The Doctor of Information Technology (DIT) program is designed for working professionals who want to develop advanced skills in strategic IT planning, project and program leadership, IT innovation, cybersecurity, and analytics. The program allows you to develop key leadership skills that will be useful in IT leadership, consulting, and higher education.

With a focus on developing advanced skills in IT leadership, the program will prepare you for senior-level positions in a rapidly changing field. The program examines methods to optimize performance and returns using current technologies, and explores the likely impacts of artificial intelligence, data analytics, and the Internet of things (loT). Through a broad review of the IT field, you will master the skills needed to work with technical and non-technical stakeholders to develop and implement an optimal IT strategy.

In this multidisciplinary program, you will receive high-quality and relevant learning experiences through a flexible format that works with your busy schedule. All classes will be conducted online, not including the three in-person doctoral seminars that are scheduled throughout the program.

Choose from one of five concentration areas to align your program to your career goals:

  • Computer Science
  • Information Security
  • Project Management
  • Adult Education and Instructional Design
  • Management and Leadership

Upon completion of this program, you will be able to:

  • Examine information technology issues that drive ethical, sustainable, and innovative organizations.
  • Appraise information technology theories and practices as they relate to diverse and global perspectives.
  • Create research-based interventions to drive technological and organizational change and improve practices in various organizational contexts.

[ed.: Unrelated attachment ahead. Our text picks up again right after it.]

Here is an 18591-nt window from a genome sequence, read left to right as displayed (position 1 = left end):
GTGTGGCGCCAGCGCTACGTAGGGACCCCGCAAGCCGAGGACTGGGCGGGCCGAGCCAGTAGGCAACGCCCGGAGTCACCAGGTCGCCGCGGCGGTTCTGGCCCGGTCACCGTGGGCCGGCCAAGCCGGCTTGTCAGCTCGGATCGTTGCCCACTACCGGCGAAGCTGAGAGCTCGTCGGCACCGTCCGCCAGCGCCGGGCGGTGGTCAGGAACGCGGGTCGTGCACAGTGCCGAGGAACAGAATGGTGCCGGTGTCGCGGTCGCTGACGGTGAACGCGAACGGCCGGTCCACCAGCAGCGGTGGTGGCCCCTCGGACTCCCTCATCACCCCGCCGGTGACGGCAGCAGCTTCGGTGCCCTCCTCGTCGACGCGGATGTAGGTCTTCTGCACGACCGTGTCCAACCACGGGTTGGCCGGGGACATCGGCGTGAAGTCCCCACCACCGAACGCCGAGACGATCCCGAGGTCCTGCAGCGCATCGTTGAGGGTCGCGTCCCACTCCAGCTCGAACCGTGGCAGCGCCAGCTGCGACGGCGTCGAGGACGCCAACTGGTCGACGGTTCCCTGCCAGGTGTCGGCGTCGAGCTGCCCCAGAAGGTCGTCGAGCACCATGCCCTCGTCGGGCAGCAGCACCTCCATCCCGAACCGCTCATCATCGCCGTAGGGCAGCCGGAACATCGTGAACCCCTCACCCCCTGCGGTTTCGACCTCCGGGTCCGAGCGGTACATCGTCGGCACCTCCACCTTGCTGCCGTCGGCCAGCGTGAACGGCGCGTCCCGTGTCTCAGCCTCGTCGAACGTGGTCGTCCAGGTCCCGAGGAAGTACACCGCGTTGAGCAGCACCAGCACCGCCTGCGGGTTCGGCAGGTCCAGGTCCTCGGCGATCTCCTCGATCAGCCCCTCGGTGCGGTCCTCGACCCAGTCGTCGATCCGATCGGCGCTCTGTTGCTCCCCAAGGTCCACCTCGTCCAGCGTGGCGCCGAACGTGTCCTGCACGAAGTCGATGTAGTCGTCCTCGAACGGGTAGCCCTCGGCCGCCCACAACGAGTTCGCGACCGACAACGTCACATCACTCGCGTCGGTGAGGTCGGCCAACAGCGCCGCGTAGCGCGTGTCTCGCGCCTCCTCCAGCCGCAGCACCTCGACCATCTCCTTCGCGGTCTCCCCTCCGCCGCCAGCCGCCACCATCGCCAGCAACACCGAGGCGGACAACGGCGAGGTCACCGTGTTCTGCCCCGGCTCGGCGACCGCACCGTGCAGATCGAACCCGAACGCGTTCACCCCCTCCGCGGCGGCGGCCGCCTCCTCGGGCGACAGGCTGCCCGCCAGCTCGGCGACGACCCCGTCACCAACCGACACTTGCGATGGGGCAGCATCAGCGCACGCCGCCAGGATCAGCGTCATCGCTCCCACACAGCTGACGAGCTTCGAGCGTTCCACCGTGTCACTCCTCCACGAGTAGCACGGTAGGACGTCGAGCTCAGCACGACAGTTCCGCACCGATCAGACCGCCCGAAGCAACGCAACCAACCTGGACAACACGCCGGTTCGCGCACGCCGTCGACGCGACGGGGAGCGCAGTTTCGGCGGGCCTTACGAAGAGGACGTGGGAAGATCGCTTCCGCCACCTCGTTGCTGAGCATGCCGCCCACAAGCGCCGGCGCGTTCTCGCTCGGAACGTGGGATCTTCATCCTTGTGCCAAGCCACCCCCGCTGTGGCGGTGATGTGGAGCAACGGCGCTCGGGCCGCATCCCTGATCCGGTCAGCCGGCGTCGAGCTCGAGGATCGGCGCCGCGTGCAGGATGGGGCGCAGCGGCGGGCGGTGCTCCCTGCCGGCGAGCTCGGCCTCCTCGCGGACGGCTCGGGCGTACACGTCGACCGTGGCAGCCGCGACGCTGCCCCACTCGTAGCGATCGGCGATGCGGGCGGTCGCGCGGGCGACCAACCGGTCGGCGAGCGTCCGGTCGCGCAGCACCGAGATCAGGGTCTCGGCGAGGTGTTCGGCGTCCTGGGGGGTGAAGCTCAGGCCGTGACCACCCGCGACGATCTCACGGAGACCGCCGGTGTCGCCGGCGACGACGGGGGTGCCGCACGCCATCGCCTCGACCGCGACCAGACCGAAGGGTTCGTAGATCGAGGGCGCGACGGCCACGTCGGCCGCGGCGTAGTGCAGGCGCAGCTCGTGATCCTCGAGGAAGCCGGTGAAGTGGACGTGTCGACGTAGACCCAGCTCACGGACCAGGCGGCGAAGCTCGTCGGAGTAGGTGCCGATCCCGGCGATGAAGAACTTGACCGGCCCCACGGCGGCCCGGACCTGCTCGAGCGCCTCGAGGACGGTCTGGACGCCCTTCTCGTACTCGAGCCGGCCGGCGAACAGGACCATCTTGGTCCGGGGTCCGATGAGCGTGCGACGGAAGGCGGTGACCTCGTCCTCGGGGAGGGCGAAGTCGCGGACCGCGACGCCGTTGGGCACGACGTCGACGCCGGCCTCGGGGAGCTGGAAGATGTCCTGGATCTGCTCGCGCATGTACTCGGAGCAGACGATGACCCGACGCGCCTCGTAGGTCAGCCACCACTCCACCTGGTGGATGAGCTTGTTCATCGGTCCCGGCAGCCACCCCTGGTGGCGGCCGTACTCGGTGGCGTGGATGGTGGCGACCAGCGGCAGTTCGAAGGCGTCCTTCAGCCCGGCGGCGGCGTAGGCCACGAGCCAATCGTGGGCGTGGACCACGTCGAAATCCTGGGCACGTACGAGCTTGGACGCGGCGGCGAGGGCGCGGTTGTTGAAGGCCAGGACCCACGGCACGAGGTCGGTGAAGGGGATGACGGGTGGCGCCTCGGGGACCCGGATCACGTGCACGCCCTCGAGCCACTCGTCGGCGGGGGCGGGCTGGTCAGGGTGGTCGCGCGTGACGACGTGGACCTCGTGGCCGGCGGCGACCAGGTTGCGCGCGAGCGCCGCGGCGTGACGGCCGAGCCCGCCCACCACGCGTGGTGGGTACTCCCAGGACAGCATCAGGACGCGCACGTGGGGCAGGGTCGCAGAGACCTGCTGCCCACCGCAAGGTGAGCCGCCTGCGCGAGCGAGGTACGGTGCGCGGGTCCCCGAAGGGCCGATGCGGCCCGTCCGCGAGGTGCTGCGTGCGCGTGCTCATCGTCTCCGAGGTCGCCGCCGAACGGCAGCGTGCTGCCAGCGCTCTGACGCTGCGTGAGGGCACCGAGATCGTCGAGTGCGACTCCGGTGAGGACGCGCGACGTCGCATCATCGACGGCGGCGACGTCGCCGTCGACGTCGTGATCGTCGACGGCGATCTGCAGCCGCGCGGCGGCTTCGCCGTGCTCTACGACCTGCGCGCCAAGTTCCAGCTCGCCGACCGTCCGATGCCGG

• Recommend research-based, data-driven solutions to organizational stakeholders and other professional audiences.
  • Utilize existing research to build an independent research study that addresses a known problem and advances knowledge in the field of information technology.

The U.S. Bureau of Labor Statistics projects continued growth in the IT field well into the future.* Leaders who are ready to prepare individuals and organizations for IT challenges are in high demand. The DIT program from CityU will prepare you to seek IT leadership positions in public and private organizations, consulting firms, and universities.Potential career options may include:

  • Chief information/technology officer
  • Senior organizational leader
  • Entrepreneur
  • Information technology consultant
  • Technical manager/director
  • Project/program manager
  • Higher education faculty
  • Computing services director

*SOURCE: https://www.bls.gov/ooh/computer-and-information-technology/home.htm

There are 78 credits required for this degree:

  • Program Overview: 1 credit
  • Core IT Classes: 42 credits
  • Specialization: 12 credits*
  • Potential specializations: Computer Science, Information Security, Project Management, Adult Education, Instructional Design, and Management and Leadership
  • Capstone Project: 6 credits
  • Residency: 3 credits
  • Dissertation: 10 credits

*Students can either transfer in their specialization credits or take them from one of our five master’s programs.

  • Submit an application online, via the “apply” icon on the admissions page
  • Submit a $50 application fee through the online admissions application
  • Copy of your official master’s transcript submitted to the Office of Registrar via mail or electronically:
    • MAIL: City University Office of the Registrar, 521 Wall St. Ste. 100 Seattle, WA 98121
    • EMAIL: evaluations@cityu.edu (must be sent from the school in question)
  • Resume demonstrating five or more years of business experience
  • List of three references (name, title, email, and phone contact information) for professional, academic, or other associates who can attest to your ability to be successful in a doctoral program. One reference must be a current supervisor. (Please inform your references that CityU’s doctoral faculty will contact them directly)
  • Goal statement (short essay) related to business experience and how the program supports your professional development goals
  • Resume, references, and goal statement can be submitted via the online admissions application or emailed to DITAdmissions@cityu.edu

*SOURCE: https://www.bls.gov/ooh/computer-and-information-technology/home.htm